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  1. #31

    Default Re: I'm a Masculine Man Wearing Shalimar

    Is there a modern niche with the same power and complexity as Shalimar? Not a rhetorical question, btw: an actual one.

  2. #32

    Default Re: I'm a Masculine Man Wearing Shalimar

    In fact, I do wear and love Shalimar EDP, and Eau de Shalimar, and Parfum Initial also. Researching about Guerlain and Guerlainade I've read many considarations saying that Guerlain's scents are in the mid from male and female territories, bending to one side or the other but never fully assuming this or that s a whole gender concept. That's because at Guerlain they never start a new scent from scratch. They modeify aan existing formula, blurring notes, exagerating others to come up with a new male or female scent. Most of them are just very good, masterpeices scents that can be enjoyed by people, a human being. I also wear Mitsouko and L'Heure Bleue in the EDP concentration. But I agree if you live in a society where they have been worn by women over the years/dacades it may seem odd to smell a man wearing Shalimar. But why is Shalimar less masculine than Midnight in Paris? Or DHI? Or even L'Eau d'Issey, which I think is too floral? They are just label with no real meaning whatsoever. In an Age some people ARE really changing sex, literally, why say only women can wear Shalimar, or Chanel No 5 Eau Premiere? I don't like florals, that's all. Even male florals are not my cup of tea. But orientals, I am all in. Also, if Wonderwood by comme des Garçons is said to be unissex, why can't Shalimar be unissex too?
    Last edited by prosperonline; 19th February 2014 at 12:25 PM.

  3. #33

    Default Re: I'm a Masculine Man Wearing Shalimar

    Quote Originally Posted by OdilonRedon View Post
    Is there a modern niche with the same power and complexity as Shalimar? Not a rhetorical question, btw: an actual one.
    Sorta.

    If you look at Dries van Noten par Frédéric Malle there's an interesting correlation that only became apparent to me the other day after discussion with a few people AND catching a phrase Malle dropped in an interview about 'recalling some of the classics of the early 20c'.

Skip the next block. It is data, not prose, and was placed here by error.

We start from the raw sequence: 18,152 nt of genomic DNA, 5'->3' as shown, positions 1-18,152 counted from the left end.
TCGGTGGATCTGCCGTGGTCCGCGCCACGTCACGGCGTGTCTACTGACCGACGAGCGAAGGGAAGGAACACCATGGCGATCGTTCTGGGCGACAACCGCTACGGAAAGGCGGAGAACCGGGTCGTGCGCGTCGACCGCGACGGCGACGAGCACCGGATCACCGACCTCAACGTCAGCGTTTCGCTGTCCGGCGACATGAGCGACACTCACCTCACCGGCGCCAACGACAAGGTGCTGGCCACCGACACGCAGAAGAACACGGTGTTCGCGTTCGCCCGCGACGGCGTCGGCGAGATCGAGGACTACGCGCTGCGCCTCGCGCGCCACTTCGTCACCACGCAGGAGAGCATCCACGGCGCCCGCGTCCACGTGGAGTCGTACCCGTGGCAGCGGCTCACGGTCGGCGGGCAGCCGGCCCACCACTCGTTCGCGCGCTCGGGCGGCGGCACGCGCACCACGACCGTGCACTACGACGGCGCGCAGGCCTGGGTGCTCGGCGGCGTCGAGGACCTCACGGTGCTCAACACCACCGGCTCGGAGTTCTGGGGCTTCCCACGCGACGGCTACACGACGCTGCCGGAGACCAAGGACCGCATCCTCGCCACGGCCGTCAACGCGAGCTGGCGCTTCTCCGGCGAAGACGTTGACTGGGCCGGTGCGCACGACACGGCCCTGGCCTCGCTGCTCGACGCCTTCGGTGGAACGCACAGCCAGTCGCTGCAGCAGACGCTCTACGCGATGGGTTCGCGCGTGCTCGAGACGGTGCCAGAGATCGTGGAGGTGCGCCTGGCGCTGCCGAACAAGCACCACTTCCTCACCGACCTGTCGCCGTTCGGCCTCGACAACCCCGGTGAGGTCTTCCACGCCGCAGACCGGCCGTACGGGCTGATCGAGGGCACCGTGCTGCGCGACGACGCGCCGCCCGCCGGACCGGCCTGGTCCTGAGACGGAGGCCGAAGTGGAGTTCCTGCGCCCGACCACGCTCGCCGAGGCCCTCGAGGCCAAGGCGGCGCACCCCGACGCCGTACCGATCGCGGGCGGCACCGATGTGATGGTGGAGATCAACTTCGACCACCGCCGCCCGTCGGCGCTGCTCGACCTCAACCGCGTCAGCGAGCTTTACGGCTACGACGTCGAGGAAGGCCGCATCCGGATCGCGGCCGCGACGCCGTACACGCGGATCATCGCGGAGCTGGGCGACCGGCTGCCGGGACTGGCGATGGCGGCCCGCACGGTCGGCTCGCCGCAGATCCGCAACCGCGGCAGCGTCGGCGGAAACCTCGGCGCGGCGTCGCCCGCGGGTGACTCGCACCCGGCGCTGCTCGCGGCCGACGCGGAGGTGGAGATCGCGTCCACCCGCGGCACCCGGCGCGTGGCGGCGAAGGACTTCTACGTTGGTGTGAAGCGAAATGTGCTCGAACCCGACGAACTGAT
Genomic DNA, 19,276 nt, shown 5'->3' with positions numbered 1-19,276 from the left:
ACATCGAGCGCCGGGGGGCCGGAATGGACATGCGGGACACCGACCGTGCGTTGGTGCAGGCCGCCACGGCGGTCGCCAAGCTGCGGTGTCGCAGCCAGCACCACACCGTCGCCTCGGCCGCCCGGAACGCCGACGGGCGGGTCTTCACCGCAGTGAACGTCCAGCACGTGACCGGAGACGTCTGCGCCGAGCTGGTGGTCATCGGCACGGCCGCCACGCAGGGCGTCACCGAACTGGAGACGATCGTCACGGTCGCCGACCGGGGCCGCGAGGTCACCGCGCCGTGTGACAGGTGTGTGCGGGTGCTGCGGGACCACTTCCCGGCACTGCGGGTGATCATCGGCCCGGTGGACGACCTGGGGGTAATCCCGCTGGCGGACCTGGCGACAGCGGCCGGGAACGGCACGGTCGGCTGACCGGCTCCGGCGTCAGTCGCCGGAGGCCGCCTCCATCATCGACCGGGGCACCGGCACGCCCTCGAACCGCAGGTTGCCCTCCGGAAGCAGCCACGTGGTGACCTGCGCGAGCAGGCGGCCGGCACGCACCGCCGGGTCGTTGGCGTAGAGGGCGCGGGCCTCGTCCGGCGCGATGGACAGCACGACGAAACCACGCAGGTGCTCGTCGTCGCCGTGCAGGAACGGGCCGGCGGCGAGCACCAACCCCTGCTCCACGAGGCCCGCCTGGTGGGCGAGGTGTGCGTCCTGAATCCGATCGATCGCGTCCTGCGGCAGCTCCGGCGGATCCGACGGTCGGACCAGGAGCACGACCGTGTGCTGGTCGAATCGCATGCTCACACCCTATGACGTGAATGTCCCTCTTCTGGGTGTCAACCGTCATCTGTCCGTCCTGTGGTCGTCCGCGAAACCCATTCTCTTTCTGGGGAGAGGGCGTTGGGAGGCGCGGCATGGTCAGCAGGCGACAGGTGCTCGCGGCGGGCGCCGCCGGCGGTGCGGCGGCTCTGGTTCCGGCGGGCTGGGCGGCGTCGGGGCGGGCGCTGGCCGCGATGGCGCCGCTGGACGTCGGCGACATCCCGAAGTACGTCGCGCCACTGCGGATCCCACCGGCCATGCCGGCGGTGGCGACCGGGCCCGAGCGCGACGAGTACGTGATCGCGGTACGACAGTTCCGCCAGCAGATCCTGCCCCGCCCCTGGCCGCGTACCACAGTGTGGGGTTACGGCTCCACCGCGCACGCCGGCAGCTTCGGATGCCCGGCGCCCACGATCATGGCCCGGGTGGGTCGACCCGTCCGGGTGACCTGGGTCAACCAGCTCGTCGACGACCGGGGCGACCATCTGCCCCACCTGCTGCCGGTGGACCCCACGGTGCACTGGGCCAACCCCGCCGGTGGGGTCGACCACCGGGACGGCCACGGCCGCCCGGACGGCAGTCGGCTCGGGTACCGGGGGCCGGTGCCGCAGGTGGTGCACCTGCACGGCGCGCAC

Shalimar has an almost disturbing opening (for some) because you are hit with a very tart bergamot top with an overdosed vanilla underneath. That's a very, very simplistic description, but if you imagine the disconnect between fresh grapefruit juice and fresh cream you get an idea - it's verging on curdling but at the same time it's very arresting - you can't 'look away'. And then, of course, everything melds.

    Dries van Noten has a similar off-putting effect on some people at first because you have bergamot / citrus and a bit of saffron up top, and almost simultaneously you get hit with the almost oily first few minutes of sandalwood, pushed even further by a hit of sacralol (a sandalwood 'enforcer' that has a lactonic quality) and vanilla. It's a full frontal assault that settles after a few minutes into something quite unique.

    The structure, and that contrast between tart citrus and creamy vanilla is common to both. I have almost finished a bottle of DvN, and I have compared it with vintage Shalimar, and altho nothing can really touch Shalimar I have a new respect for the idea behind this and reckon it might be worth a shot . . . there ya go - for what it it's worth

  4. #34

    Default Re: I'm a Masculine Man Wearing Shalimar

    Quote Originally Posted by mr. reasonable View Post
    Sorta.

    If you look at Dries van Noten par Frédéric Malle there's an interesting correlation that only became apparent to me the other day after discussion with a few people AND catching a phrase Malle dropped in an interview about 'recalling some of the classics of the early 20c'.

    Shalimar has an almost disturbing opening (for some) because you are hit with a very tart bergamot top with an overdosed vanilla underneath. That's a very, very simplistic description, but if you imagine the disconnect between fresh grapefruit juice and fresh cream you get an idea - it's verging on curdling but at the same time it's very arresting - you can't 'look away'. And then, of course, everything melds.

    Dries van Noten has a similar off-putting effect on some people at first because you have bergamot / citrus and a bit of saffron up top, and almost simultaneously you get hit with the almost oily first few minutes of sandalwood, pushed even further by a hit of sacralol (a sandalwood 'enforcer' that has a lactonic quality) and vanilla. It's a full frontal assault that settles after a few minutes into something quite unique.